EVIDENCE ACQUISITION

A literature search was conducted using the PubMed, Medline, Embase, Web of Science OvidSP, Google Scholar and Cellosaurus databases for all published results on BC cell lines from 1980 to 2017. The PubMed archive was searched for BC cell lines (November 2017) and the search strategy was as follows: (cell line[MeSH Major Topic] OR cell line, tumor[MeSH Terms]) AND (Urinary Bladder Neoplasms[MeSH Terms] OR Carcinoma, Transitional Cell[MeSH Terms]). The search resulted in 3147 English language, full text articles. BC cell lines were included if they were published at least twice since 1980, of which at least one publication since 2000. Incidentally found urothelial cancer cell lines of ureter or renal pelvis and a single urachal adenocarcinoma cell line were included as well. Contaminated BC cell lines, genetically engineered BC cell lines and patient-derived xenografts (PDX) were excluded. A search on Cellosaurus for ‘bladder’ and ‘urothelial’ provided 387 and 137 hits respectively (December 2017). After excluding duplicates, 419 remained. All cell lines were investigated and eligible cell lines were verified on PubMed and/or Google Scholar and added to the search results. Eventually, a total of 157 human, murine and canine bladder cancer cell lines were included in this systematicreview (Fig. 1).

Fig.1

Summary of evidence search and selection. Selection process for studies to be included is in compliance with PRISMA.

Summary of evidence search and selection. Selection process for studies to be included is in compliance with PRISMA.

Historical cell line data like origin, gender, development, stage and grade were collected for each cell line. Thereafter, databases of the Catalogue of Somatic Mutations in Cancer (COSMIC), CCLE, the International Agency for Research on Cancer (IARC) TP53, Earl et al. (2015) and Nickerson et al. (2017) were used to report on the molecular characterization of the reviewed cell lines [17–19, 24]. These large databases incorporate molecular data from multiple international research projects working with cell lines, while in the past characterization was limited to low-throughput techniques [25, 26]. An overview of widely-used online databases for BC cell line research is reported inTable 1.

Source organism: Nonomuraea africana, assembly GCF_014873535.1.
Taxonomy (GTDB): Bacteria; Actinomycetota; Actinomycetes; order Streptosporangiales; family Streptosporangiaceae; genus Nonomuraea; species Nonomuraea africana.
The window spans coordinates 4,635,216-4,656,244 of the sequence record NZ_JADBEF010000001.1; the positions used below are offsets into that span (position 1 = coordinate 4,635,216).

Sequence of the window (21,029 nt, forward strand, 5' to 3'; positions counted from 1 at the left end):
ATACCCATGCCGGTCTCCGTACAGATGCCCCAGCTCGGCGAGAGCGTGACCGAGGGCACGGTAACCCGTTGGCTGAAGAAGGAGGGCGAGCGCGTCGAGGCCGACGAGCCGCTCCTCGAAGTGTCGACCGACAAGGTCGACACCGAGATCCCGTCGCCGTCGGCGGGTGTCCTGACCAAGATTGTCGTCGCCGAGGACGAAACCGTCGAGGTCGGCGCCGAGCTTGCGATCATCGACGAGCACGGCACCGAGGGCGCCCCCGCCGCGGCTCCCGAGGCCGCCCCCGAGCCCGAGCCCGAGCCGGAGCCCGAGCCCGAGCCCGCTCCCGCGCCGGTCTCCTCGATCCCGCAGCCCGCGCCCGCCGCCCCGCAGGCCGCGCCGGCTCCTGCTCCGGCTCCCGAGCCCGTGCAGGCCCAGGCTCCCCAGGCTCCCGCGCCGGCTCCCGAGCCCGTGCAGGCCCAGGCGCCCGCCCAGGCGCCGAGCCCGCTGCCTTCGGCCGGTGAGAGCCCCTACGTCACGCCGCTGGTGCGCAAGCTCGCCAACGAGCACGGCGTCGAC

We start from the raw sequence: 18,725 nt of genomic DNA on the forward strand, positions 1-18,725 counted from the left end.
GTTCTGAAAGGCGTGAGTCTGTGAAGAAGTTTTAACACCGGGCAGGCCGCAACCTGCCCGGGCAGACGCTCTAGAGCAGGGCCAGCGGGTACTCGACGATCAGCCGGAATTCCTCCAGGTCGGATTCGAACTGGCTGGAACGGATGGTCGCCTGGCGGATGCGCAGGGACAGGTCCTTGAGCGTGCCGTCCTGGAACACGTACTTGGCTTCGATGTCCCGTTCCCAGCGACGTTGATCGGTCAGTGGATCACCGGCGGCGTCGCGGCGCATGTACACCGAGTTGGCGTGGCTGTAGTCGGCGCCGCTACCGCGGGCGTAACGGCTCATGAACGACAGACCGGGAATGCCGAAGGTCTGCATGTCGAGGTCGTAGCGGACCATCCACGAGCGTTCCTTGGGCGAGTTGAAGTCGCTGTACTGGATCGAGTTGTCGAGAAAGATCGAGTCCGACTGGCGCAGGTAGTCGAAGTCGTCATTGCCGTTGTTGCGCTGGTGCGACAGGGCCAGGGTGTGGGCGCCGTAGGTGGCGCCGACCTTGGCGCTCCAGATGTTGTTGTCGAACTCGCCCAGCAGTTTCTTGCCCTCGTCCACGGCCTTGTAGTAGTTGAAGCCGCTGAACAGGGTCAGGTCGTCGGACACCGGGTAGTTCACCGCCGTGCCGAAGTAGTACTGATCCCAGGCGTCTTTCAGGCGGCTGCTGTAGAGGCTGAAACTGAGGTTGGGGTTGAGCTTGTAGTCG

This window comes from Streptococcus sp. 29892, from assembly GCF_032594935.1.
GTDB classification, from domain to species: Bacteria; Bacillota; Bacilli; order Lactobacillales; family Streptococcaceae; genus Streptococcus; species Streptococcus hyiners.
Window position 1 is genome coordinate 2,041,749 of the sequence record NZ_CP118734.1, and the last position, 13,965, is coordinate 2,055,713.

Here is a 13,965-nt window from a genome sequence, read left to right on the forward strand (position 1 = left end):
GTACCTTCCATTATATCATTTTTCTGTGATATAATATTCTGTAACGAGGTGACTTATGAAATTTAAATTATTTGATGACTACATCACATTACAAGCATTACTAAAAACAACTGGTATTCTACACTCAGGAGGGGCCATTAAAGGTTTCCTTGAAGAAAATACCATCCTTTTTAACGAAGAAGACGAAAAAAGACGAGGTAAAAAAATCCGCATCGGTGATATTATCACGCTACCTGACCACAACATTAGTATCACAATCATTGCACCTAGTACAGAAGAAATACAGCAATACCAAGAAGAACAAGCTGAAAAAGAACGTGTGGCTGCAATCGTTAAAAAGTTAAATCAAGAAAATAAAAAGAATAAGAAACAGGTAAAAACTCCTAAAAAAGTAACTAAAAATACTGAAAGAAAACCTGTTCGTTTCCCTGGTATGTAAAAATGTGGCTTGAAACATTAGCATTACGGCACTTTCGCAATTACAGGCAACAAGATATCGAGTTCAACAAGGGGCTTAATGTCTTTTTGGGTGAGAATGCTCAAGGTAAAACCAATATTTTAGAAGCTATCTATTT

Table 1

Overview of available online resources for bladder cancer cell lines

DatabaseNameResourceWebsite
AchillesGenome scale RNAi and CRISPR-Cas9 silencing and knockdown of individual genes to identify genes that affect cell survival.https://portals.broadinstitute.org/achilles
BC-BETBladder Cancer Biomarker Evaluation ToolRapid evaluation of candidate gene expression across 40 commonly used human bladder cancer cell lines.https://gdancik.github.io/bioinformatics/BCBET
CCLECancer Cell Line EncyclopediaGenetic characterization of human cell lineshttps://portals.broadinstitute.org/ccle
CellosaurusDatabase for cell lineshttps://web.expasy.org/cellosaurus/
COSMICCatalogue of Somatic Mutations in CancerSomatic mutations in human cancer cell lineshttp://cancer.sanger.ac.uk/cosmic
CTRPCancer Therapeutics Response PortalIdentifying and targeting cancer dependencies with small moleculeshttps://portals.broadinstitute.org/ctrp/
GDSCGenomics of Drug Sensitivity in CancerIdentifying molecular features of cancers that predict response to anti-cancer drugshttp://www.cancerrxgene.org/
IARC TP53International Agency for Research on Cancer (IARC) TP53 DatabaseCompiles various types of data and information on human TP53 gene variations related to cancerhttp://p53.iarc.fr/
ICLACInternational Cell Line Authentication CommitteeResource lists cell lines that are currently known to be cross-contaminated or misidentifiedhttp://iclac.org/
TCPAMD Anderson Cancer Cell Line ProjectProteomic database of cancer cell lineshttp://tcpaportal.org/
UC-25Exome sequencing of bladder cancer cell lineshttp://www.synapse.org/UC25

IN VITRO MODELS: CELL LINE ORIGIN, DERIVATION AND MOLECULAR CHARACTERISTICS